Charles Sanders Peirce

(2680 words)

Charles Sanders Peirce, generally regarded today as the founder of semiotics, was in his own lifetime recognised as a logician, astronomer and chemist. His most noteworthy contributions to the fields of semiotics and pragmatics were not published in his lifetime and only achieved recognition in the 1930s. His influence can be seen in the works of scholars such as Mikhail Bakhtin (1895-1975), Roman Jakobson (1896-1982), M.A.K. Halliday (1925-) and Thomas Sebeok (1920-2001).


Peirce was born in Cambridge, Massachusetts, on 10th September 1839. His mother, Sarah Hunt Mills, came from a distinguished family and was the daughter of a US senator, and his father, Benjamin Peirce, was a noted mathematician who …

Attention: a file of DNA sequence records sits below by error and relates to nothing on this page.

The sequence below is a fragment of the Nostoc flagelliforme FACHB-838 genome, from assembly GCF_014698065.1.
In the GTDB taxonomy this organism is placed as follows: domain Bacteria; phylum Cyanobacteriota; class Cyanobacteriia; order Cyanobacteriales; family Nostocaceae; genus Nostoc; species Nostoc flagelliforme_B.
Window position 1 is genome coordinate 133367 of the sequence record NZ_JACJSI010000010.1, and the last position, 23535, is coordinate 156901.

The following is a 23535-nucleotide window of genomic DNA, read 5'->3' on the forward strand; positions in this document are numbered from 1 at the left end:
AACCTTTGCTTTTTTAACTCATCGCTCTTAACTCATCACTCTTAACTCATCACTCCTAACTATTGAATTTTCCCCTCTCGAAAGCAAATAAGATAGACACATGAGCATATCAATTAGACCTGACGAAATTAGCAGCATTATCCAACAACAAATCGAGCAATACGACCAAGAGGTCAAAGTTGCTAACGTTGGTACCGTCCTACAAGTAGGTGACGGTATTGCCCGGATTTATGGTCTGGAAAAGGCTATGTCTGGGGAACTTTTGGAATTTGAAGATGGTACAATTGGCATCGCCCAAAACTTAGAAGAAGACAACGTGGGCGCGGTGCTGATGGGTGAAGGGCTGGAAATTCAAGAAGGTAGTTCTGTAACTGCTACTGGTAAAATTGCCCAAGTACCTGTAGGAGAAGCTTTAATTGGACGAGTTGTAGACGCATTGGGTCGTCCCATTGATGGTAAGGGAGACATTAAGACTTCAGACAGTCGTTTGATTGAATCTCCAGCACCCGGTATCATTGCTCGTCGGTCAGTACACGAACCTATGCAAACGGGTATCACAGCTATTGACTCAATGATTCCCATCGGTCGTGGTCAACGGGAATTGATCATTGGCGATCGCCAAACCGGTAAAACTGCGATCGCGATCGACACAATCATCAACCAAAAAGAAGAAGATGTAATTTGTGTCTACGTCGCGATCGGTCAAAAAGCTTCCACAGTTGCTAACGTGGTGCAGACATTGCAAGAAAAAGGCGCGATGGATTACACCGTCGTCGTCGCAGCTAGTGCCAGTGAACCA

Please log in to consult the article in its entirety. If you are a member (student of staff) of a subscribing institution (see List), you should be able to access the LE on campus directly (without the need to log in), and off-campus either via the institutional log in we offer, or via your institution's remote access facilities, or by creating a personal user account with your institutional email address. If you are not a member of a subscribing institution, you will need to purchase a personal subscription. For more information on how to subscribe as an individual user, please see under Individual Subcriptions.

Trimarco, Paola. "Charles Sanders Peirce". The Literary Encyclopedia. First published 15 April 2011
[, accessed 28 September 2016.]